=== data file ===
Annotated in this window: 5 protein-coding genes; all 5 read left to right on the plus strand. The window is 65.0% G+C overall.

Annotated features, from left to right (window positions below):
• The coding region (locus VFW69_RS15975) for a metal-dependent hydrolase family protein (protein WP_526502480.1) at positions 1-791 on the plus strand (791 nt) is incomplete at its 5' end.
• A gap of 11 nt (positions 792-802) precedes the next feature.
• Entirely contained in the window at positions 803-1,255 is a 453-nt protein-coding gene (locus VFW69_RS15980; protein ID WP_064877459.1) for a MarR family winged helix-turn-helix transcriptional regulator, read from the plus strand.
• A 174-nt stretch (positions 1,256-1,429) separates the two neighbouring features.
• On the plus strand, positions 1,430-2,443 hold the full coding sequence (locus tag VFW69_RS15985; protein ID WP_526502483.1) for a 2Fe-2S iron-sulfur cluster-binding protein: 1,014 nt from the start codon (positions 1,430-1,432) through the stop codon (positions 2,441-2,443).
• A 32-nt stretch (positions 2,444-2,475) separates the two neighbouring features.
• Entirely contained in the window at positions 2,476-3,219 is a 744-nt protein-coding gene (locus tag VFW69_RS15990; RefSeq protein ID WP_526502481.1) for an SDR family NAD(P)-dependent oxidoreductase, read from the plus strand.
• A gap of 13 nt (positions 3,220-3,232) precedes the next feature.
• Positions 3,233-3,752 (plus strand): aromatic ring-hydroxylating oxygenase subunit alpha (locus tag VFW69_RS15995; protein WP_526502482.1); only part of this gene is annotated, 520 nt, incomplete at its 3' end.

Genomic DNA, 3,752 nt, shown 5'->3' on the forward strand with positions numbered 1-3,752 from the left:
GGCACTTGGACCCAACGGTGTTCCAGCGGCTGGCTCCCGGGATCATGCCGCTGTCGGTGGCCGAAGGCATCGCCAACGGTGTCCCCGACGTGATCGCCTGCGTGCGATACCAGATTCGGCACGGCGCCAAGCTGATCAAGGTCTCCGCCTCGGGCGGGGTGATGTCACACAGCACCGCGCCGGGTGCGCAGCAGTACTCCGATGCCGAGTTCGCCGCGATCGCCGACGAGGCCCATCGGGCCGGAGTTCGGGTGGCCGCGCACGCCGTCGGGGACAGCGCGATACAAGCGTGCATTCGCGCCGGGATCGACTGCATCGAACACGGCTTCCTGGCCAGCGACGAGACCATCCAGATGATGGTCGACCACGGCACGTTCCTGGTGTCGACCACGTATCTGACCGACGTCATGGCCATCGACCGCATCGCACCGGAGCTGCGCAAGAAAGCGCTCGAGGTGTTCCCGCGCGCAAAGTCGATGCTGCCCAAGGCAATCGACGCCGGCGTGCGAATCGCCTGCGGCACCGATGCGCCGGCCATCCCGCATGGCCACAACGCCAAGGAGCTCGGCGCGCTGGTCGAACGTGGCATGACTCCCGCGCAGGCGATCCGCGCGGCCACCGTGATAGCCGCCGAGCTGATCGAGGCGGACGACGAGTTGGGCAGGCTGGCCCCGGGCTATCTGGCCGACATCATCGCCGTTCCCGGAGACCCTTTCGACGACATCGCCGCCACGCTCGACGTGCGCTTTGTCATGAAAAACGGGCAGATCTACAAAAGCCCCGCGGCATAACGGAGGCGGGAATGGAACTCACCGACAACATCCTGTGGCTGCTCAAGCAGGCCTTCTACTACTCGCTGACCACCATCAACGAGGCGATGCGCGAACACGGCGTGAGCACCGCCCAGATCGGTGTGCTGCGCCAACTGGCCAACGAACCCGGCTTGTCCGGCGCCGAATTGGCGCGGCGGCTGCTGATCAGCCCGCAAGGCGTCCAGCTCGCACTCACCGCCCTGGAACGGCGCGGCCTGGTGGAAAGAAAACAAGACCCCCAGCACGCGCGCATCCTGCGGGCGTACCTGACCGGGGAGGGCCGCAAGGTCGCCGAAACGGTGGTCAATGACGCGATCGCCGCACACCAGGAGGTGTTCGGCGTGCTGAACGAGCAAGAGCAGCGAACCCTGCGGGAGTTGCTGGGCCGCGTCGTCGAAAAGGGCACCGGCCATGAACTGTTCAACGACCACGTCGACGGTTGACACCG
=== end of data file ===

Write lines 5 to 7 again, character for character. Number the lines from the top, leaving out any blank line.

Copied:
• Entirely contained in the window at positions 803-1,255 is a 453-nt protein-coding gene (locus VFW69_RS15980; protein ID WP_064877459.1) for a MarR family winged helix-turn-helix transcriptional regulator, read from the plus strand.
• A 174-nt stretch (positions 1,256-1,429) separates the two neighbouring features.
• On the plus strand, positions 1,430-2,443 hold the full coding sequence (locus tag VFW69_RS15985; protein ID WP_526502483.1) for a 2Fe-2S iron-sulfur cluster-binding protein: 1,014 nt from the start codon (positions 1,430-1,432) through the stop codon (positions 2,441-2,443).